We first brought two beautiful, cute, white baby gerbils home from the pet shop 3 ½ years ago. It took us a few days to name them, but once we worked out how to tell them apart, and discovered their personalities it was easy. The one that was fuller in the face, who was also the one who went out collecting the food and building the nest, became Samwise (also known affectionately as Fat Sam), and the one with the pointier nose, who just lazed around and got waited on became Frodo.
They’ve brought us a lot of laughter and company over the years, and they’ve really been part of the family. The lifespan of a gerbil is usually about 2 years, so as the 2nd anniversary of us getting them drew nearer we started preparing ourselves. But our two boys weren’t ready to leave us. They didn’t even start slowing down. Two years came and went and our little boys were still as fit and active as they had been in their younger days.
But then one day we noticed that they had both had lumps on their tummies, which were bleeding. We took them to the vets who said maybe it was an infection, maybe it was cancer – because the gerbils were so small he didn’t want to give them the trauma of an operation if it could be avoided, so he decided to treat for an infection first, and they had a course of antibiotics and steroid cream. The steroid cream was hard enough to administer – they hated having it done and wriggled and squirmed – but that was a cinch compared to trying to give them oral antibiotics. The vet had hopefully suggested that as gerbils love chewing things, we would just have to put the syringe near their mouths, wait for them to chew on it and then squirt the medication in. Ha ha! What a sense of humour he had. It must have smelt dreadful because everytime we held the syringe anywhere near them they turned their head away. As we soon discovered if a gerbil doesn’t want to open its mouth, there is nothing you can do to persuade it otherwise. After about 6 ½ hours of trying we asked the vet if we could mix the antibiotics into their water. They both picked up energy wise, but the lumps were growing, which meant it must be cancer. We didn’t want to put them through an operation at their advanced age, so we just decided to stop treatment and give them the best life we could for the time we had left.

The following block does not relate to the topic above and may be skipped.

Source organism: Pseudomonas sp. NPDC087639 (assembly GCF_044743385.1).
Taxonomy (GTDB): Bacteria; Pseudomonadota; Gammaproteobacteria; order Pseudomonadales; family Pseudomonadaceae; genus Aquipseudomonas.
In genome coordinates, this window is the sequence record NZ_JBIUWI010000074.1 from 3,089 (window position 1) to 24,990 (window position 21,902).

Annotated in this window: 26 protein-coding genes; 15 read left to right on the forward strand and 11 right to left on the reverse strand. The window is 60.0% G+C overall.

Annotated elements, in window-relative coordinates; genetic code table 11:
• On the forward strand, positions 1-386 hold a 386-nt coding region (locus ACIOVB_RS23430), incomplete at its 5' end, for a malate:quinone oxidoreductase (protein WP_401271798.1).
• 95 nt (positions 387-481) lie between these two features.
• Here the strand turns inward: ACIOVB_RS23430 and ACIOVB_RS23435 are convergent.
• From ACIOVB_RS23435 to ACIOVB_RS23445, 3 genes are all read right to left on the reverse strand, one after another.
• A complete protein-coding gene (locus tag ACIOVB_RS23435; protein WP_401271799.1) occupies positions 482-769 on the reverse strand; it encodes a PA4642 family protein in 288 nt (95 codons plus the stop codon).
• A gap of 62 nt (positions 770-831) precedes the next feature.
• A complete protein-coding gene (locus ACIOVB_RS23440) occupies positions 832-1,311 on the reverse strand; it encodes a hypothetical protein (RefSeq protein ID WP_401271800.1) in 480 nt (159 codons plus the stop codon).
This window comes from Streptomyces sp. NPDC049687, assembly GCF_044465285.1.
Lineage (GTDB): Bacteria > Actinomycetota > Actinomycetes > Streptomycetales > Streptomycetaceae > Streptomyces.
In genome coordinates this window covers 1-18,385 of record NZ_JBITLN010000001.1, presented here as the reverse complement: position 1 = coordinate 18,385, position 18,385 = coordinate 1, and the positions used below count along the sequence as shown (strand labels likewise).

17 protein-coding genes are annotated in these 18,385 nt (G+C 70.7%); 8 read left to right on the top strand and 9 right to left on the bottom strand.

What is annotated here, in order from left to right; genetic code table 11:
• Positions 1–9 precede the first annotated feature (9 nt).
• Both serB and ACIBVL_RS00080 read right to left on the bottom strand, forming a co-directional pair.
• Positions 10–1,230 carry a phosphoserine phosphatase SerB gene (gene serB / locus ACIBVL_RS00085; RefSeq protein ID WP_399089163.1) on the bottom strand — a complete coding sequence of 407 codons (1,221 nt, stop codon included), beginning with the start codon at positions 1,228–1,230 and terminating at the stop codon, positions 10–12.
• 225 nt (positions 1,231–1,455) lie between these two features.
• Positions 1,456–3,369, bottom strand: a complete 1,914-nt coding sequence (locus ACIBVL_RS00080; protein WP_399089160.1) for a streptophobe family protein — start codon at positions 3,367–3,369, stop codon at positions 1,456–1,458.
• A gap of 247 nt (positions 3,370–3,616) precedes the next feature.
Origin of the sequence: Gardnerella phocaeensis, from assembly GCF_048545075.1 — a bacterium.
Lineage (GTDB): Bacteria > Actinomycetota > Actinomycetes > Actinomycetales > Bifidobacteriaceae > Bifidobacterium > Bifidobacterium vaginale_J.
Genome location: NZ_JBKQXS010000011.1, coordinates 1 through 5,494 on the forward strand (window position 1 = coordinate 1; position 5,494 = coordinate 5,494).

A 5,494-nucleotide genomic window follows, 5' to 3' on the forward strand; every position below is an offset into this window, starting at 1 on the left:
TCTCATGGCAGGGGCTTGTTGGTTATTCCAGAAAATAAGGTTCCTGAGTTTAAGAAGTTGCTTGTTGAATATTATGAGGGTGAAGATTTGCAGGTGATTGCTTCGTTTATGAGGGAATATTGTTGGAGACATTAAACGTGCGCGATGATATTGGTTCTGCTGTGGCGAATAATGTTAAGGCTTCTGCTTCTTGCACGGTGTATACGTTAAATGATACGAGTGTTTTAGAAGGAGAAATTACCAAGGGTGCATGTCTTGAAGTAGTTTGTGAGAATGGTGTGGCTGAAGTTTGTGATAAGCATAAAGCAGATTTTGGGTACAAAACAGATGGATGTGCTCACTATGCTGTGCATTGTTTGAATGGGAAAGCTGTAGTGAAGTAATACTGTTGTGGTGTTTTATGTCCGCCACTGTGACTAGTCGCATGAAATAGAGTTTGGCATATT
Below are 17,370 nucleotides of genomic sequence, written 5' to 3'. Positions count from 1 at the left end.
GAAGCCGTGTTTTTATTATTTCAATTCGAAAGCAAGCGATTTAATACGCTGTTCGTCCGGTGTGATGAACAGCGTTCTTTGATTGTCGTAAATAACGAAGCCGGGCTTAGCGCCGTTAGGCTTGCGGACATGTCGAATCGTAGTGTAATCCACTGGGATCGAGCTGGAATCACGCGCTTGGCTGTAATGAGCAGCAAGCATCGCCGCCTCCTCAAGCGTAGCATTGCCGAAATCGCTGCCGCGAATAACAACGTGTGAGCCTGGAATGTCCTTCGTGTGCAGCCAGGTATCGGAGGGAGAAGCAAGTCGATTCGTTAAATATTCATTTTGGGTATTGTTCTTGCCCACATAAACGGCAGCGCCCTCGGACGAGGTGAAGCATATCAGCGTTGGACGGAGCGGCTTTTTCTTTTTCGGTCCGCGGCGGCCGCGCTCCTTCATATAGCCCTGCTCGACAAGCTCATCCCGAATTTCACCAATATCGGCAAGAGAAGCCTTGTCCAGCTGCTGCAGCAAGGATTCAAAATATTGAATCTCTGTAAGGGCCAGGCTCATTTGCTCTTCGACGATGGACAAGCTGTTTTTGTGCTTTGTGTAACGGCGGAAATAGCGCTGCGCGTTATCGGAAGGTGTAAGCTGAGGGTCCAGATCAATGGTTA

They were still as nosy and cheeky as ever, and we started to feel that our little troopers were going to live forever. But then Frodo suddenly took a turn for the worse and died aged about 3 years and 3 months.
We thought Sam might pine and follow him soon after, but he quickly got used to being on his own. We moved his cage into our office to make sure he didn’t get lonely during the day downstairs by himself, and he has carried on giving us a lot of pleasure. We love him, and I think he loves us back – or maybe he just loves the sunflower seeds and peanuts we give him as treats. He’s been doing really well, but a few days ago we noticed that he was finding it harder to get around his cage. We discussed the possibility that it might be time to let him go, but he still didn’t seem to be in pain, he still had a good appetite, and he still came running whenever he heard a noise to see if it meant peanuts were coming his way!
Yesterday he had a fall. He was trying to jump from the bottom of his cage to the top, got his front paws up, but didn’t have the strength in his back paws to make it. I think we knew in our hearts then. We moved his food and water down to the bottom level so that he didn’t have to climb and said we’d keep a close eye on him. This evening he fell over just trying to walk on the flat. His back legs seem to have given up completely and he’s struggling to pull himself along with just his front legs. He’s still eating and drinking plenty, and still nosing for treats so we don’t think he’s unhappy – but we don’t know for sure. I wish we could ask him what he wants, but we have to just make the decision for him. It’s breaking our hearts, but we think that his quality of life is probably not as good as we would want for him, so we have phoned the vets and arranged to take him in first thing tomorrow morning. I hope we’ve made the right decision.
He’s about 3 years and 6 months – and that’s a grand old age for a gerbil.